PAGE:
The government has now issued an official clarification on the exemplification for the interim primary assessment frameworks. Just in case you weren’t clear about what was going on.
The writing assessment for Year 6 children is particularly important because it is one of the assessments which will be used to judge whether a school is below the floor target – and thus subject to academisation – or not.
But, say primary teachers as they bang their head on the desks, there are still questions about the clarification. Chief among them is how independent does independent writing need to be? And when Ofsted says it will take account of the fact that this is the first year of the assessments, how much account will be taken?
It is important because teachers want to make sure that they are fairly assessing children’s work and for that to happen all Year 2 and Year 6 teachers need to agree on what counts as the expected level across the country.
In terms of writing, is a child working at the expected level if they can create atmosphere and integrate dialogue to convey character and advance action, but they can’t spell "potatoes" consistently? And what if they can spell "potatoes" but have never knowingly used a semi-colon?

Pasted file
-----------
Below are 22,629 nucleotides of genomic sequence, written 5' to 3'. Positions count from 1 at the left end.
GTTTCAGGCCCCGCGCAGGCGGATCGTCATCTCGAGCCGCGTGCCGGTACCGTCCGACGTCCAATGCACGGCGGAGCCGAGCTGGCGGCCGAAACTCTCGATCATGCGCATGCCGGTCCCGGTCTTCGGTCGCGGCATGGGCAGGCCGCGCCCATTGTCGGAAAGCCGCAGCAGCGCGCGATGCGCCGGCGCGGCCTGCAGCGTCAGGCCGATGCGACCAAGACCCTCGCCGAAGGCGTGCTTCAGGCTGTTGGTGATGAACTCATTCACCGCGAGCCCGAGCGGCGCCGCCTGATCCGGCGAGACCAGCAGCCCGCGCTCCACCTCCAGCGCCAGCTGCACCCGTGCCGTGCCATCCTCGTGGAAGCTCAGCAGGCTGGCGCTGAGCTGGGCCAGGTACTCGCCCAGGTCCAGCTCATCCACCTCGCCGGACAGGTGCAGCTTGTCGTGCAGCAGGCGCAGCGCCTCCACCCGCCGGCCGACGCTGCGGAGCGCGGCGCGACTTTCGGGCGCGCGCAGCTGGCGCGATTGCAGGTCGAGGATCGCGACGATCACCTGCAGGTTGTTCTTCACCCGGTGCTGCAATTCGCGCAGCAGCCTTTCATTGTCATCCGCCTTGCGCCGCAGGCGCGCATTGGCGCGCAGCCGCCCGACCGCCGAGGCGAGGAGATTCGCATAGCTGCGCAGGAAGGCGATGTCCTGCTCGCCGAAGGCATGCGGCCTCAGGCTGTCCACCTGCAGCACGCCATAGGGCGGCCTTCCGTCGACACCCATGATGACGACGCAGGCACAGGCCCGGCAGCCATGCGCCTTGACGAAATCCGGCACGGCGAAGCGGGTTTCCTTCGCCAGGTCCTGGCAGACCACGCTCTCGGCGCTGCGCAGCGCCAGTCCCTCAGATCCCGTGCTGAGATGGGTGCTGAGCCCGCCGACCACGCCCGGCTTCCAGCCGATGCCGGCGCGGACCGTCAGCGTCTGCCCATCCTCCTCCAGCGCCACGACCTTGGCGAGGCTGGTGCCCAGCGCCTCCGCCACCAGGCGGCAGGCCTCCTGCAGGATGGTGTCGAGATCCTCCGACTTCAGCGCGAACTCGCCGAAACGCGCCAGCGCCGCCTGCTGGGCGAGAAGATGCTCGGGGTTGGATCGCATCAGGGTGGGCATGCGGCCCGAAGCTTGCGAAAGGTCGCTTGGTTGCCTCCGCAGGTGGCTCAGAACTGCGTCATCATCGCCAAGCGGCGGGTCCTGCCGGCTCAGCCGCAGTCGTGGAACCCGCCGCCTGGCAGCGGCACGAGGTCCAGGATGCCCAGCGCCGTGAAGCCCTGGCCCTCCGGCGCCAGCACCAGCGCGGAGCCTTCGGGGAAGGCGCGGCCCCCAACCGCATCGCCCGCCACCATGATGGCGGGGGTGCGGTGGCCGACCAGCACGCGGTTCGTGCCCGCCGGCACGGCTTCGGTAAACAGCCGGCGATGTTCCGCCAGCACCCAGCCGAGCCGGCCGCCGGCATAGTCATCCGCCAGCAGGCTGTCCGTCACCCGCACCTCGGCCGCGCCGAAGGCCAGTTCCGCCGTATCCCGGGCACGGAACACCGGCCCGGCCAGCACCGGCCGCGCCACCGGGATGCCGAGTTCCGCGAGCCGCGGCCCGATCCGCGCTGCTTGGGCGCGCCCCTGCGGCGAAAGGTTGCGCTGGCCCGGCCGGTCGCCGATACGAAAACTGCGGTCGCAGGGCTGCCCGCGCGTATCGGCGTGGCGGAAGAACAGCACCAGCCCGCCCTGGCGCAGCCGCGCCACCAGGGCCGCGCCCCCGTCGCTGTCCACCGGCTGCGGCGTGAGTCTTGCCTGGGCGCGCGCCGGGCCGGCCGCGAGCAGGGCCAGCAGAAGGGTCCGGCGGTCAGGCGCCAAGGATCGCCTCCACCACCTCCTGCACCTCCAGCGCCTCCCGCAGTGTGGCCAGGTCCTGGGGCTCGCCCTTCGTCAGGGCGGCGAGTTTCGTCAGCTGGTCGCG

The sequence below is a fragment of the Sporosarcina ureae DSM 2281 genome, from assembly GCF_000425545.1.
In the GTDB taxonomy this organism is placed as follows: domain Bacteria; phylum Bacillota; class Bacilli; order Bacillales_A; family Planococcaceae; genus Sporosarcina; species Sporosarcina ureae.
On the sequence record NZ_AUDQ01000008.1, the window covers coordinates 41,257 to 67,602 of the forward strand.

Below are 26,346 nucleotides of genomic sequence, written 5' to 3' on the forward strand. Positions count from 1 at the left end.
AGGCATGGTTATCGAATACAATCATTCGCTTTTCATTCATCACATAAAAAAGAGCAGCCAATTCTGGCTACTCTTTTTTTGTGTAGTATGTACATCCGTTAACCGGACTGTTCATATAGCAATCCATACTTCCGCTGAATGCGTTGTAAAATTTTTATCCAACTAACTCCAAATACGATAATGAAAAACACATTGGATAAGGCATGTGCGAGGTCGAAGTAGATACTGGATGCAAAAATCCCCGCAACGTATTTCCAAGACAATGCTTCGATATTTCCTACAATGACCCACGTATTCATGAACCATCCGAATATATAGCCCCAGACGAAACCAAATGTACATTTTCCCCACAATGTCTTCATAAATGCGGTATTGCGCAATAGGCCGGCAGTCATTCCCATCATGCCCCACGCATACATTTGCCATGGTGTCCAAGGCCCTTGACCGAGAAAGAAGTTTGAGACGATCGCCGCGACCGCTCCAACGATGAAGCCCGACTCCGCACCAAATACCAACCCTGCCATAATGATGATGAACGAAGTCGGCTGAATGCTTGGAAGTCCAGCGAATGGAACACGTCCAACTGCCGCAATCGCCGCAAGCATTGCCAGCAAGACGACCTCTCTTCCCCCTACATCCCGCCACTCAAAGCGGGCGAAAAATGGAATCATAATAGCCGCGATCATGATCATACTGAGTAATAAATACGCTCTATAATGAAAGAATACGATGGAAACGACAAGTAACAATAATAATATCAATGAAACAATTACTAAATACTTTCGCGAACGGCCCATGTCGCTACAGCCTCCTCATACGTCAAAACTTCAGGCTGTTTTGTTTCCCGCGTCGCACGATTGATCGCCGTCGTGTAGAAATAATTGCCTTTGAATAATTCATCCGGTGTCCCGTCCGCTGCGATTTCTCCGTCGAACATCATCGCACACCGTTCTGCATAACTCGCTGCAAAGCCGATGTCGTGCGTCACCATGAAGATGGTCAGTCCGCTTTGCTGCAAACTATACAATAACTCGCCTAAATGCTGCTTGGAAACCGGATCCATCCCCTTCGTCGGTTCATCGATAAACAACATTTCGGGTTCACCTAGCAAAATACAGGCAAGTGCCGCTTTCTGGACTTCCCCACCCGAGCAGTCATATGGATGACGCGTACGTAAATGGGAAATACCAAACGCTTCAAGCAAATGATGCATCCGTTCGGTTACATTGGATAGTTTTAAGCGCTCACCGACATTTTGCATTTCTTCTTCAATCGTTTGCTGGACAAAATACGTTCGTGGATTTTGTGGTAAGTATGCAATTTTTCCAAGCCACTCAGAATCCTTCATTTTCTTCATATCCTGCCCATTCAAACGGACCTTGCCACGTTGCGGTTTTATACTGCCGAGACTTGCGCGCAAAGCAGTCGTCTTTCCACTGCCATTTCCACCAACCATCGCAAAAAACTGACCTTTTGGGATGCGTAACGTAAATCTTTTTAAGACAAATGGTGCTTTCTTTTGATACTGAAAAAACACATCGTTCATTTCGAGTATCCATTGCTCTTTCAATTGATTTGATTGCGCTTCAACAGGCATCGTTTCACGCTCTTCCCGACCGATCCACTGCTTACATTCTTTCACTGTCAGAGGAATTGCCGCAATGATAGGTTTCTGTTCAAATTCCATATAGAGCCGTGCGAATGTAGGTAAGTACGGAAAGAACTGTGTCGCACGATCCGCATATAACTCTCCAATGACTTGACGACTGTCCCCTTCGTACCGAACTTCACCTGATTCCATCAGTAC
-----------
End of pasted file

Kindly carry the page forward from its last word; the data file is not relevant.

Teachers want children to do well. That is why they have gone into teaching. But they also know that not every child will get prizes, and so above all, they must be fair. They need to know that when they say a child is working towards the expected standard, they are not unjustly marking down a child who would be assessed as having reached the standard in another school.
But politicians do not seem to be listening. They accuse unions and teachers of “scaremongering”, insisting that the new system has simply been introduced to raise standards in primary schools.
'Missing the point'
Nicky Morgan reinforced this point when she spoke to teachers directly, saying that not knowing what exactly is expected “does not – and should not – affect this raising of the bar because each child should be supported to reach their full potential regardless of where the final standard is set”.
But she missed the central concern of teachers.
The problem is not that primary schools can’t do this. The problem is that they can.
As Pie Corbett, the respected primary literacy expert, told TES this week: “Primary schools are good at rising to the occasion.”
The issue is, as teachers repeatedly say, while they are pushing each child to get that one or two extra marks for using semi-colons correctly in a list, those children are not doing something else: art, science, PE, playing with friends at lunchtime, listening to a class book or just relaxing.
And what the government needs to remember is that when it says it wants every child is to reach their “full potential”, it should listen to teachers who are telling them that children’s potential is limitless. But curriculum time is not.